Thursday, May 27, 2010

Nur Kasih

Barely two days back in Malaysia and my mum was already eagerly promoting the new supposedly exciting Malaysian drama called Nur Kasih, which according to her had all Malaysians glued to the television for those at home, and laptops if they’re overseas. To be honest, I was reluctant to watch it at first because I am not a Malay drama fan. But I do like Kabir Bhatia, the director. And I do try to show appreciation to talented Malaysians where it is deserved. Plus, it’s not like my husband and I have other things to do at home. So we did – we watched. My brother wanted me to do a review on the show, but instead of doing a typical review, I’d like to comment on particular things about the show.

In general, I do like the plot. It’s interesting. I guess I can’t complain much about the ending as a Malay drama won’t be a Malay drama if it’s not predictable. Basically Nur Kasih is about two brothers, both on either end of the spectrum. Because of the wish of a dying father, the lives of both brothers were met with obstacles one after another.

Now, firstly I’d like to comment on the fact that they put the ‘good brother’ in Cairo, and the other one in Sydney. It’s a simplistic way to tell the story, I know. Not a bad one, but too old fashioned. "Those who go to more western countries to further their studies have a higher tendency to fall off the right path." I may be a bit too emotional in writing this, but I’m ashamed and embarrassed for those who think so. In my opinion, when one goes to a country where one is a minority, it reinforces one’s identity thus further pushes one to stay on the right track. It is when one is surrounded by his or her people that are doing wrong that one feels ‘comfortable’ in acting the same way. For example, I do have friends in our many local universities, including those Islamic universities and colleges. But I’ve frequently heard more stories about them drinking, doing drugs, and having pre-marital sex – yes including students of those universities. It’s because when they see their peers doing it, they’ll feel like outsiders if they don’t. But in a place where no one knows your name, you are under less pressure except to live your own life.

Secondly, the idea of early marriage. I support the drama in its attempt to prove that one does not automatically fail if one marries early, especially with little financial support. It is do-able with the right attitude. Maybe I was a bit frustrated when Nur, the title name, felt like she had to give up her dreams when she got married. She does not need to feel so if she really has the gut to face both responsibilities head-on. I hope the ‘right persons’ are reading what I’m about to write: being married while studying is difficult. Instead of just having to focus on getting good grades, one needs to focus on one’s spouse too. Furthermore, as Muslims it’s not just about cooking and cleaning, it’s much more. It’s about being partners. It’s about being leaders. It’s about being forgiving. It’s not easy living with another person for the first time. It’s not. It takes a lot of work and compromises. When they say one needs to be ready, it’s not financially, it’s mentally. That’s why one needs to be married with someone one loves. Someone you truly love. Someone who can change the way you view life. Someone who can make you a better person. It’s not about wiping stain off your spouse’s cheeks, it’s about holding the other’s hand firmer even after countless screams and tears. I believe that is the main idea behind Nur Kasih. Don’t underestimate the power of a marriage IF it is entered whole-heartedly.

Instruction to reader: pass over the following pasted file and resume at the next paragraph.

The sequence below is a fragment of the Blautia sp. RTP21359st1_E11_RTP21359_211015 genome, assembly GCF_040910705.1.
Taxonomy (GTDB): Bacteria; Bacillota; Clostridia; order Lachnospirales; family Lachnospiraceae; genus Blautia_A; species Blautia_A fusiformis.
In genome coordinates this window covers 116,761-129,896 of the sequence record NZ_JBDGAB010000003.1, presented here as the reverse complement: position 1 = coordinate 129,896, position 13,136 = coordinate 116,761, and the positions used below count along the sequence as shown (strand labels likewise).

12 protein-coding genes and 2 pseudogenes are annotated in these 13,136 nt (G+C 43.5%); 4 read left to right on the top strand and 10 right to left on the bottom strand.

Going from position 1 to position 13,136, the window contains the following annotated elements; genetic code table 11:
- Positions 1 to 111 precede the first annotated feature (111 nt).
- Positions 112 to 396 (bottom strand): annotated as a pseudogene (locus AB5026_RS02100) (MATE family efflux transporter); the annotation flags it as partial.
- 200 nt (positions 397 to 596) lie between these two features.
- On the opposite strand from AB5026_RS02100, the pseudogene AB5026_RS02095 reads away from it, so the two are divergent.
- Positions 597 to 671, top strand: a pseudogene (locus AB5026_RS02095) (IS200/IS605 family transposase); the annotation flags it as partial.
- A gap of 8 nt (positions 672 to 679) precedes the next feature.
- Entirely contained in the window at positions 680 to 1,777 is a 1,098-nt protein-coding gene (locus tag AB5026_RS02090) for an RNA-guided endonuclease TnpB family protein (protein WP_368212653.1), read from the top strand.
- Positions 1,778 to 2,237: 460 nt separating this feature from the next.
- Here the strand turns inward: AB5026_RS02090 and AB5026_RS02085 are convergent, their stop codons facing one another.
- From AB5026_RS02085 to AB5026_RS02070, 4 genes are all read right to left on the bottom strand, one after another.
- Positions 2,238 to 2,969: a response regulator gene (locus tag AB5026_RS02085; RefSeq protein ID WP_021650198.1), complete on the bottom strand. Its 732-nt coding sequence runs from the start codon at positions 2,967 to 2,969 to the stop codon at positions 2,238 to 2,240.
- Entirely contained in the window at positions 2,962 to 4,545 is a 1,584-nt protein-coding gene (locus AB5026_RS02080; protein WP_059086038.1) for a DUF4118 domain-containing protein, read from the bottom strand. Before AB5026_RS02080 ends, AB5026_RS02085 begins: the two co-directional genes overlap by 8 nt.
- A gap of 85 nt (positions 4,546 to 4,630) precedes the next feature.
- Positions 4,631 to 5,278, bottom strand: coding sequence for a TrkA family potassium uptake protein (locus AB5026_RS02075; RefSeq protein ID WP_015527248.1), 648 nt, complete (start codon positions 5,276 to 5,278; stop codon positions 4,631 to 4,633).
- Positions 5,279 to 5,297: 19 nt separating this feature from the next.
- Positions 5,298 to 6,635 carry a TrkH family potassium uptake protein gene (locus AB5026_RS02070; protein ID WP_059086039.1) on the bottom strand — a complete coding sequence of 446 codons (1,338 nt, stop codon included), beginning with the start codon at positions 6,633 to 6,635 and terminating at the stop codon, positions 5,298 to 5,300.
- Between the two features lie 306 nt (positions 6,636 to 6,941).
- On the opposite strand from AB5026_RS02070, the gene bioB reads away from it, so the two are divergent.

Finally, Nur Kasih is special in its idea of change. People can change. No human is born evil, nor is there anyone born perfect. I do believe that the thing that molds a person into himself, more than anything else, is his experience whilst growing up. That is why the roles played by parents are very important. This takes us back to the idea of responsibility in a marriage. Please, don’t have kids if you’re not ready to answer to Allah if you die tomorrow. They are your biggest responsibility. That does not mean you could do anything to them; you need to respect and see them as persons, as equals. Talk to them and don’t easily reach for the cane as it is the last resort according to our Prophet (pbuh). They may be hard to understand. They may be different from you. But they’re yours. Allah is fair. Mischievous children are not bad children, just misunderstood. But of course, one should not expect to have angelic sons or daughters if one does not practice what’s asked of them too. Trust in God, and He’ll trust you.

So that’s my two cents’ worth on Nur Kasih. If you love a good story, beautiful cinematography, and is looking for food for the soul, I highly recommend Nur Kasih.


p/s: Rassyid and I did not watch the current repeats on TV3, my parents actually bought the collector's DVD box.

Monday, May 3, 2010

A Walk Alone

The smell of freshly cut grass. Green, with yellow in between. Spring has finally sprung. Heat through leaves, wind through leaves. The sound of Spring. Porch with people rocking in chairs. One said Hi and Peace be Upon Me. Lovely day, lovely weather. Didn't notice it whilst escaping Winter. Not just the colors but also the feel. Of Spring rushing through my fingers. Drips of water on watered greens. Splashes of them on a smiling face. How else to explain this wonder. Of changing seasons, ever-changing times.